The Irish Self-Catering Federation, representing over 3000 holiday home owners across Ireland wish to bring to your attention an issue that is having a profoundly negative impact on the traditional self-catering sector in Ireland.
- A New Planning Law – In large swathes of Ireland, it is now necessary to have full planning permission for existing and new holiday homes
- Major Collateral Damage: Criminal Convictions and Empty Properties are now the order of the day in Rent Pressure Zones with more popping up each month
- The Decline of a Major Regional and Seasonal Economic Driver: The self-catering industry has deep roots in all parts of Ireland – this is being quietly extinguished
- Our One Ask – We ask that our political representatives consider the self-catering as an important tourism resource and work for a planning exemption for those operating holiday homes for the past 5 years
- July 2019 – Where It All Began
July 2019 heralded the introduction of new planning laws to address the letting of short-term properties primarily in the Dublin area. The much-lauded ‘Airbnb rules’ as they were known by many were designed for major urban centres. However, through ‘Rent Pressure Zones’ these laws have now spread to huge swathes of the country with new areas being included on a monthly basis. The law requires every existing short-term property (in a Rent Pressure Zone) to reapply for planning permission to operate as a holiday home – something which is prohibitively expensive and, in most cases, will be rejected by the Local Authorities. On top of this, the new law has not realised its objective to free up properties for the long-term housing market.
- Major Collateral Damage: Criminal Convictions and Empty Properties
Since the introduction of this law, property owners across the country now live in fear of a criminal conviction by continuing to rent their second homes to holiday makers. Many of these property owners were part of the fabric of early Irish tourism efforts. Over the years, they brought their modest cottages through the many detailed tourism requirements to a now world class standard. Rather than provide an ideal type of holiday accommodation to visitors, property owners are now choosing to leave their second properties empty 50 weeks of the year – only using it themselves rather than contributing to the local economy.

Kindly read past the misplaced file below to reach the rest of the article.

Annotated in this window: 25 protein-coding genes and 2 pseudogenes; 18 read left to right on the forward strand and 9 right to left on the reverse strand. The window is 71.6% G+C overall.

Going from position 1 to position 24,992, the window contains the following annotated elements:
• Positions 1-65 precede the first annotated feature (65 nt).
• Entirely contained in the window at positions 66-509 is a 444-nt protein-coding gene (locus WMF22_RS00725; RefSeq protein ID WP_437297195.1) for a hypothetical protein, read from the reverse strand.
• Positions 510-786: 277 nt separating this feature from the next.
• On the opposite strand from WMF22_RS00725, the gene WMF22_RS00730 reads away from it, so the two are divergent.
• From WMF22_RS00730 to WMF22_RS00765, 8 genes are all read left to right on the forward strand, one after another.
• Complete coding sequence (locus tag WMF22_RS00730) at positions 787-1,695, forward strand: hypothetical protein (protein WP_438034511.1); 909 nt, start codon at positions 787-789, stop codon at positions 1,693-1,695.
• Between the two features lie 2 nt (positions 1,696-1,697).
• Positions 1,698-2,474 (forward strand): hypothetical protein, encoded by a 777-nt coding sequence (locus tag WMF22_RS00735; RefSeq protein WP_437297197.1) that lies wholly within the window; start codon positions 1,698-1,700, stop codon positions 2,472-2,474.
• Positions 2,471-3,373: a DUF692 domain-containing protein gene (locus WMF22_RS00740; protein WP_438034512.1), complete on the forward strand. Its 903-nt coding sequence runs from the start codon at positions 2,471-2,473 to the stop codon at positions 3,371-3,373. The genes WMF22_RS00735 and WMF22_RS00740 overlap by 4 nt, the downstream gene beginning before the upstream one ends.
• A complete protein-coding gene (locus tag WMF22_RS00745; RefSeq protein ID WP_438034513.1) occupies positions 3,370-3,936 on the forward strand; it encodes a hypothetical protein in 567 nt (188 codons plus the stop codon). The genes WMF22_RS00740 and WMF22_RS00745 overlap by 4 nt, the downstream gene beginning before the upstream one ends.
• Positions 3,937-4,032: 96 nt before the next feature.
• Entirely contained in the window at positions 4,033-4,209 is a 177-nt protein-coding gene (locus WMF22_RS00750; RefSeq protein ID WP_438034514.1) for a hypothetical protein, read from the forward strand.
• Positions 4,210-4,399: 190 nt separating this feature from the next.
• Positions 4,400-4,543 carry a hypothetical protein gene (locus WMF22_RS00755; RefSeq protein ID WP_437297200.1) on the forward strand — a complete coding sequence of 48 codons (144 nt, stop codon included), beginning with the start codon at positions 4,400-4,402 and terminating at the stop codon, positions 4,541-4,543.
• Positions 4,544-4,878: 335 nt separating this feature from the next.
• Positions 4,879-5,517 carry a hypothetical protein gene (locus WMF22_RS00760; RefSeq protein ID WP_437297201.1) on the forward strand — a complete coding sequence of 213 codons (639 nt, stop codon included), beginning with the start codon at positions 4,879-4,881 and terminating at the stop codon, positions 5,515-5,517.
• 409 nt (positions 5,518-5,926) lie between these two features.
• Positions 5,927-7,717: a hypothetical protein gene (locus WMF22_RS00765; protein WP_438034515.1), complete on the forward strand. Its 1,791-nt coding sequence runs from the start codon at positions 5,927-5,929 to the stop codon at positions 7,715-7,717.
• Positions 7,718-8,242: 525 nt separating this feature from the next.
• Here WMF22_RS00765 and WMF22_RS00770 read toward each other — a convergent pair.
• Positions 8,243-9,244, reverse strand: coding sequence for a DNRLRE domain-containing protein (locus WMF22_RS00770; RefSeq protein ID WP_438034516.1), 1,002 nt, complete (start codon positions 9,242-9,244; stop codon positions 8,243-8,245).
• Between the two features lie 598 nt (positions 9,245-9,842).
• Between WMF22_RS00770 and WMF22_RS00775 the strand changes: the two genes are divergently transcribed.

- A Major Regional and Seasonal Economic Driver –
The short-term rental industry or ‘self-catering’ is a major engine of rural economies right across the country. Each cottage brings employment for a cleaner, a caretaker, a tradesman, a gardener. Each cottage brings visitors who stay for multiple nights spending throughout the area as they go. As we emerge carefully from the Covid-19 pandemic, self-catering is now the preferred option for Irish holiday makers which underpins the importance of this sector to Ireland.
- Our Ask – An Exemption – The housing supply issue has inadvertently spilled over into the decades old cottage rental industry. We, on behalf of the self-catering sector seek a fair exemption from these planning laws for those who have been legitimately been operating in tourism accommodation for at least the past 5 years. The new government and legislators need to consider the importance of the Irish self-catering sector in Ireland’s Covid Recovery Strategy through this exemption.
The ISCF is asking the new government and legislators to consider the importance of the Irish Self-catering Sector in Ireland’s Recovery Strategy by:
Give an exemption to properties that have been engaged in short term lettings for the purposes of tourism accommodation in the 5 years prior to 2019.
What Law / Regulation Are We Referring To?
- Residential Tenancies (Amendment) Act 2019
- Planning and Development Act 2000 (Exempted Development) (No. 2) Regulations 2019 (S.I. 235 of 2019)
The Quiet Demise of Self-Catering – Another Blow to the Rural Economy
Irish Self Catering Federation – Position Paper – Self-Catering
Tourist Sector in No Man’s Land
Why our decades-old industry is worried about blunt new Airbnb rules
Planning and Development Act 2000 (Exempted Development)
(No. 2) Regulations 2019 (S.I. 235 of 2019)
Short term lets: How the new rules could impact you
Letter from Dept of Housing to Local Authorities etc
New Regulation of Short- Term Letting
New Regulation of Short-Term Lettings – FAQ’s
Definitions of Short Term Lettings & Rent Pressure Zones
Current list of rent pressure zones
Report: Economic Impact Assessment of the complete Self
Catering Industry in Ireland